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Pasolini, Pier Paolo (1922-1975)  

Pier Paolo Pasolini was one of the great Marxist homosexual artists of our time. As such, he met trouble throughout his career as both a writer and a filmmaker. His sexuality--or rather, that he was not closeted about it--consistently offended not only the Roman Catholic orthodoxy of post-war Italy but also the Marxist establishment. His Marxism offended Catholics, while his interest in Christian culture irritated Communists.

Rather than feeling despondent, Pasolini thrived on the controversy he stirred wherever he turned. His was a dialectical genius that did not create work out of thin air: It depended on a process of provocation and response.

Born in Bologna in 1922, Pasolini was brought up in his mother's birthplace in rural Friuli. There, when he was sixteen, one of his teachers introduced him to the works of Arthur Rimbaud; his response was to begin to see poetry's potential for cultural opposition to Fascism, not to mention its capacity to give voice to sexual unorthodoxy.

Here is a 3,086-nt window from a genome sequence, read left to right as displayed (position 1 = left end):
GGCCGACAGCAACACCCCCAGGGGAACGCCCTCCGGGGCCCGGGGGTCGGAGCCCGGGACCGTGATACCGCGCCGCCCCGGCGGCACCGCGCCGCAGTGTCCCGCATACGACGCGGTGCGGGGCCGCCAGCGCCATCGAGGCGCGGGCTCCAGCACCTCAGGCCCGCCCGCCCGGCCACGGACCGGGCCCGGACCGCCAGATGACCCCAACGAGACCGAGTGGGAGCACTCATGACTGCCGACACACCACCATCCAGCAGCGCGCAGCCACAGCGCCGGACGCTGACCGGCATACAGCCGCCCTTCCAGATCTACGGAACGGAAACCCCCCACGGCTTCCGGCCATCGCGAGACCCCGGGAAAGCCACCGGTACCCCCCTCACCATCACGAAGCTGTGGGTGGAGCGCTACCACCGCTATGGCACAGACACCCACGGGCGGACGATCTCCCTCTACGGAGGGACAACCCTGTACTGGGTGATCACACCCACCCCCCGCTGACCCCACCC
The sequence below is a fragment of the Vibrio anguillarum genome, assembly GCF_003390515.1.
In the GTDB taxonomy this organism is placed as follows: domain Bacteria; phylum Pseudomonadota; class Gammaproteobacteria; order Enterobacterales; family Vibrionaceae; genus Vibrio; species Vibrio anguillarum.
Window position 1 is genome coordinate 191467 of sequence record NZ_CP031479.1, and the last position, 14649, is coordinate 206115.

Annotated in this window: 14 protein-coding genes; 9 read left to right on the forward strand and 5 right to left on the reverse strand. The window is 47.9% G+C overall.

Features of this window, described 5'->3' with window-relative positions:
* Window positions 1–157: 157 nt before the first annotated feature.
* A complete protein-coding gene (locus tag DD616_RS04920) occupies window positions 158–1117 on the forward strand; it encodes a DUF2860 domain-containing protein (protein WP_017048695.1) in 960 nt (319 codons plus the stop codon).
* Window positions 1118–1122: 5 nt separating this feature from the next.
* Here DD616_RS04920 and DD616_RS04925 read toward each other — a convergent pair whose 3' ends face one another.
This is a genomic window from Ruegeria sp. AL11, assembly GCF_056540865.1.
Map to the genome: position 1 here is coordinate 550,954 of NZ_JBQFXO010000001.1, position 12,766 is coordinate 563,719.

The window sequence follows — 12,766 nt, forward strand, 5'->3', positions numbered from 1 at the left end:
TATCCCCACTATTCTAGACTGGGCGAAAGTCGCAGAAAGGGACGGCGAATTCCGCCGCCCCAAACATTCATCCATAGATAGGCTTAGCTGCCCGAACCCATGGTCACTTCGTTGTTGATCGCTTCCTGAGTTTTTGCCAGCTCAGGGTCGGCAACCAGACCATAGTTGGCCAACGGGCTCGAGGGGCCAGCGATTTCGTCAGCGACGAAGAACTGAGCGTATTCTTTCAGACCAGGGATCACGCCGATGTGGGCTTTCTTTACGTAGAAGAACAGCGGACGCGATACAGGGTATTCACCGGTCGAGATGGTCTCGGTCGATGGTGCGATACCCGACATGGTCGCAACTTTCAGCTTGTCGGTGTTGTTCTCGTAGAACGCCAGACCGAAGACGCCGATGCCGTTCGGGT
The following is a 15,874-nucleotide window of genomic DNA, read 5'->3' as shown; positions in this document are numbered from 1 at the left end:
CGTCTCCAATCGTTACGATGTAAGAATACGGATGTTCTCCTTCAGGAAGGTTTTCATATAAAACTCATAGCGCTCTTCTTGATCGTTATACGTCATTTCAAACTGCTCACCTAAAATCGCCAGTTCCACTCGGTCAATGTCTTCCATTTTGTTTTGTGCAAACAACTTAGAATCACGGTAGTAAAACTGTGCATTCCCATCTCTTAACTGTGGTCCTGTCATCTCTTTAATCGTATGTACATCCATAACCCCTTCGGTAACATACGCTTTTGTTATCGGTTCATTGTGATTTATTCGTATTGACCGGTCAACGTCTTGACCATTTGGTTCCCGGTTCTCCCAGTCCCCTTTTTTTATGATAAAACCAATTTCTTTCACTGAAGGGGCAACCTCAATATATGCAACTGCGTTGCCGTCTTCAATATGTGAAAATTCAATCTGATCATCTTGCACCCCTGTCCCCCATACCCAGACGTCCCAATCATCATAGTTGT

Pasolini's own first poems, written in Friulian dialect, were published in 1942 and well received. During the war, he started working as a teacher in a local school. Even though his brother Guido had been shot by Communist partisans in 1945, Pasolini soon joined the regional branch of the Party.

On September 30, 1949, he met up with three local boys and went into the bushes with them. The outcome of this uncomplicated--and not isolated--event was that he was subsequently arrested for "corruption of minors and obscene acts in a public place." He was immediately suspended from his job and expelled from the Communist Party.

His notebooks and diaries from this period--Atti impuri and Amado mio--as well as the novel that he drafted at this time but published later, Il sogno di una cosa (1962; A Dream of Something, 1988), capture the atmosphere of the region and the era in their representations of the political activities and loves--homo- and heterosexual--of Friulian boys.

Most of Pasolini's fiction and much of his poetry is shaped by his fascination with the lives of subproletarian youths, first in Friuli and then in the sprawling outskirts of Rome. His political stances were, likewise, often based on what he knew of the lives of the "ragazzi di vita."